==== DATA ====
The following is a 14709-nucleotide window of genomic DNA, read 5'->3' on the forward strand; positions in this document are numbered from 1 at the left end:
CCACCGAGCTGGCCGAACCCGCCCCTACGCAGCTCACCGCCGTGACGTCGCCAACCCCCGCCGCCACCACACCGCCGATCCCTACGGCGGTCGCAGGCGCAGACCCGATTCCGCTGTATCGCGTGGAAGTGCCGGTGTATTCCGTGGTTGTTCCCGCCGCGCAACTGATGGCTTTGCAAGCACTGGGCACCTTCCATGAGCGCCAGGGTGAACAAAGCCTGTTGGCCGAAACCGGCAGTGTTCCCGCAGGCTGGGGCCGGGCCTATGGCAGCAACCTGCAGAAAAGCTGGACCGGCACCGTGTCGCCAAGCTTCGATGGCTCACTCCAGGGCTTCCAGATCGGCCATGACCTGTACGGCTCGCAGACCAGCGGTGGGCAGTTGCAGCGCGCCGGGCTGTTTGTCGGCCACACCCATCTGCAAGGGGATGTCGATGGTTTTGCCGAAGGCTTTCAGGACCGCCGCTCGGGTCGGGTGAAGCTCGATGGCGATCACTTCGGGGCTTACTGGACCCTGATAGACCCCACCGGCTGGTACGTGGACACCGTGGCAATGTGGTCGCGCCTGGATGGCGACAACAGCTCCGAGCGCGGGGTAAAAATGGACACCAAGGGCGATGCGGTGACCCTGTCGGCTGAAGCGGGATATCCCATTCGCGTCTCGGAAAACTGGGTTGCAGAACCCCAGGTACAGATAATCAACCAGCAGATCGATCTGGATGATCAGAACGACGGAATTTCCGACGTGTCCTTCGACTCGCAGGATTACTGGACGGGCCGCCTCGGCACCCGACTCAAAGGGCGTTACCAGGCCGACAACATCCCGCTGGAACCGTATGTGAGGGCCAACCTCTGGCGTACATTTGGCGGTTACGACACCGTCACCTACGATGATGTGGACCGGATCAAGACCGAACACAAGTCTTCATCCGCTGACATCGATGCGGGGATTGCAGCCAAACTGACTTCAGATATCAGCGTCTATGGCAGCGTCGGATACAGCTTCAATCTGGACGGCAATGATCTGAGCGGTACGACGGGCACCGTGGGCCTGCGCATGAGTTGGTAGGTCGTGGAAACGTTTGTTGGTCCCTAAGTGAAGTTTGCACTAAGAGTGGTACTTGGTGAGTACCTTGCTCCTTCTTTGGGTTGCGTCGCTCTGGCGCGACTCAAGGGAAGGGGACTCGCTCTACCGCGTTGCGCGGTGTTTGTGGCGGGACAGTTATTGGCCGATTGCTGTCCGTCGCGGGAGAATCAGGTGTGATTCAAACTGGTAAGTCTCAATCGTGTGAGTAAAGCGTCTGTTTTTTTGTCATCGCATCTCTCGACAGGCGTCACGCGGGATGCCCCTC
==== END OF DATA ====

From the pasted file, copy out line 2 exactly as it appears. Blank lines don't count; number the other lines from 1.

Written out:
CCACCGAGCTGGCCGAACCCGCCCCTACGCAGCTCACCGCCGTGACGTCGCCAACCCCCGCCGCCACCACACCGCCGATCCCTACGGCGGTCGCAGGCGCAGACCCGATTCCGCTGTATCGCGTGGAAGTGCCGGTGTATTCCGTGGTTGTTCCCGCCGCGCAACTGATGGCTTTGCAAGCACTGGGCACCTTCCATGAGCGCCAGGGTGAACAAAGCCTGTTGGCCGAAACCGGCAGTGTTCCCGCAGGCTGGGGCCGGGCCTATGGCAGCAACCTGCAGAAAAGCTGGACCGGCACCGTGTCGCCAAGCTTCGATGGCTCACTCCAGGGCTTCCAGATCGGCCATGACCTGTACGGCTCGCAGACCAGCGGTGGGCAGTTGCAGCGCGCCGGGCTGTTTGTCGGCCACACCCATCTGCAAGGGGATGTCGATGGTTTTGCCGAAGGCTTTCAGGACCGCCGCTCGGGTCGGGTGAAGCTCGATGGCGATCACTTCGGGGCTTACTGGACCCTGATAGACCCCACCGGCTGGTACGTGGACACCGTGGCAATGTGGTCGCGCCTGGATGGCGACAACAGCTCCGAGCGCGGGGTAAAAATGGACACCAAGGGCGATGCGGTGACCCTGTCGGCTGAAGCGGGATATCCCATTCGCGTCTCGGAAAACTGGGTTGCAGAACCCCAGGTACAGATAATCAACCAGCAGATCGATCTGGATGATCAGAACGACGGAATTTCCGACGTGTCCTTCGACTCGCAGGATTACTGGACGGGCCGCCTCGGCACCCGACTCAAAGGGCGTTACCAGGCCGACAACATCCCGCTGGAACCGTATGTGAGGGCCAACCTCTGGCGTACATTTGGCGGTTACGACACCGTCACCTACGATGATGTGGACCGGATCAAGACCGAACACAAGTCTTCATCCGCTGACATCGATGCGGGGATTGCAGCCAAACTGACTTCAGATATCAGCGTCTATGGCAGCGTCGGATACAGCTTCAATCTGGACGGCAATGATCTGAGCGGTACGACGGGCACCGTGGGCCTGCGCATGAGTTGGTAGGTCGTGGAAACGTTTGTTGGTCCCTAAGTGAAGTTTGCACTAAGAGTGGTACTTGGTGAGTACCTTGCTCCTTCTTTGGGTTGCGTCGCTCTGGCGCGACTCAAGGGAAGGGGACTCGCTCTACCGCGTTGCGCGGTGTTTGTGGCGGGACAGTTATTGGCCGATTGCTGTCCGTCGCGGGAGAATCAGGTGTGATTCAAACTGGTAAGTCTCAATCGTGTGAGTAAAGCGTCTGTTTTTTTGTCATCGCATCTCTCGACAGGCGTCACGCGGGATGCCCCTC